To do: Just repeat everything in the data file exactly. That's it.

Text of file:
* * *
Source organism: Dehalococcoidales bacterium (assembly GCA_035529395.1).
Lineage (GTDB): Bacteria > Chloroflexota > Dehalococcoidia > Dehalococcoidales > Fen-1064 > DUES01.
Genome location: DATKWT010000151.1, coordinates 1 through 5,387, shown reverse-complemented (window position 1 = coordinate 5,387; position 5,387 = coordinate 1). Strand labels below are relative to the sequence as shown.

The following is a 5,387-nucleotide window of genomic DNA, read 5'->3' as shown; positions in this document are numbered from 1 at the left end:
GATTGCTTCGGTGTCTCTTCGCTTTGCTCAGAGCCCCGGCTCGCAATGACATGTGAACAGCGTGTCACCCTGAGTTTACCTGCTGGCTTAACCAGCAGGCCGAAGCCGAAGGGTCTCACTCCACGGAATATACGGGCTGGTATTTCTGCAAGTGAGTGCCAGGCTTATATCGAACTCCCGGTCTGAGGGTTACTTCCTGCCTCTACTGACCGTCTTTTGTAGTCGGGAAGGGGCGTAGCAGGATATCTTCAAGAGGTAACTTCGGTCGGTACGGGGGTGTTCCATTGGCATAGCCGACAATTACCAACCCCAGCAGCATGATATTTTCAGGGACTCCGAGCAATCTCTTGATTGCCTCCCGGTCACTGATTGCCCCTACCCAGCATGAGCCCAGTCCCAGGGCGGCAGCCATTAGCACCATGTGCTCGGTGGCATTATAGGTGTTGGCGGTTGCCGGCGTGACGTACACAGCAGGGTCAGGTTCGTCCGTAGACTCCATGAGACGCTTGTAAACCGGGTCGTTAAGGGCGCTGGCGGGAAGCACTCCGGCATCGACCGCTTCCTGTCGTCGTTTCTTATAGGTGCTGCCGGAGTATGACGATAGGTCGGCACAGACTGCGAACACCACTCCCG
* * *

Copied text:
Source organism: Dehalococcoidales bacterium (assembly GCA_035529395.1).
Lineage (GTDB): Bacteria > Chloroflexota > Dehalococcoidia > Dehalococcoidales > Fen-1064 > DUES01.
Genome location: DATKWT010000151.1, coordinates 1 through 5,387, shown reverse-complemented (window position 1 = coordinate 5,387; position 5,387 = coordinate 1). Strand labels below are relative to the sequence as shown.

The following is a 5,387-nucleotide window of genomic DNA, read 5'->3' as shown; positions in this document are numbered from 1 at the left end:
GATTGCTTCGGTGTCTCTTCGCTTTGCTCAGAGCCCCGGCTCGCAATGACATGTGAACAGCGTGTCACCCTGAGTTTACCTGCTGGCTTAACCAGCAGGCCGAAGCCGAAGGGTCTCACTCCACGGAATATACGGGCTGGTATTTCTGCAAGTGAGTGCCAGGCTTATATCGAACTCCCGGTCTGAGGGTTACTTCCTGCCTCTACTGACCGTCTTTTGTAGTCGGGAAGGGGCGTAGCAGGATATCTTCAAGAGGTAACTTCGGTCGGTACGGGGGTGTTCCATTGGCATAGCCGACAATTACCAACCCCAGCAGCATGATATTTTCAGGGACTCCGAGCAATCTCTTGATTGCCTCCCGGTCACTGATTGCCCCTACCCAGCATGAGCCCAGTCCCAGGGCGGCAGCCATTAGCACCATGTGCTCGGTGGCATTATAGGTGTTGGCGGTTGCCGGCGTGACGTACACAGCAGGGTCAGGTTCGTCCGTAGACTCCATGAGACGCTTGTAAACCGGGTCGTTAAGGGCGCTGGCGGGAAGCACTCCGGCATCGACCGCTTCCTGTCGTCGTTTCTTATAGGTGCTGCCGGAGTATGACGATAGGTCGGCACAGACTGCGAACACCACTCCCG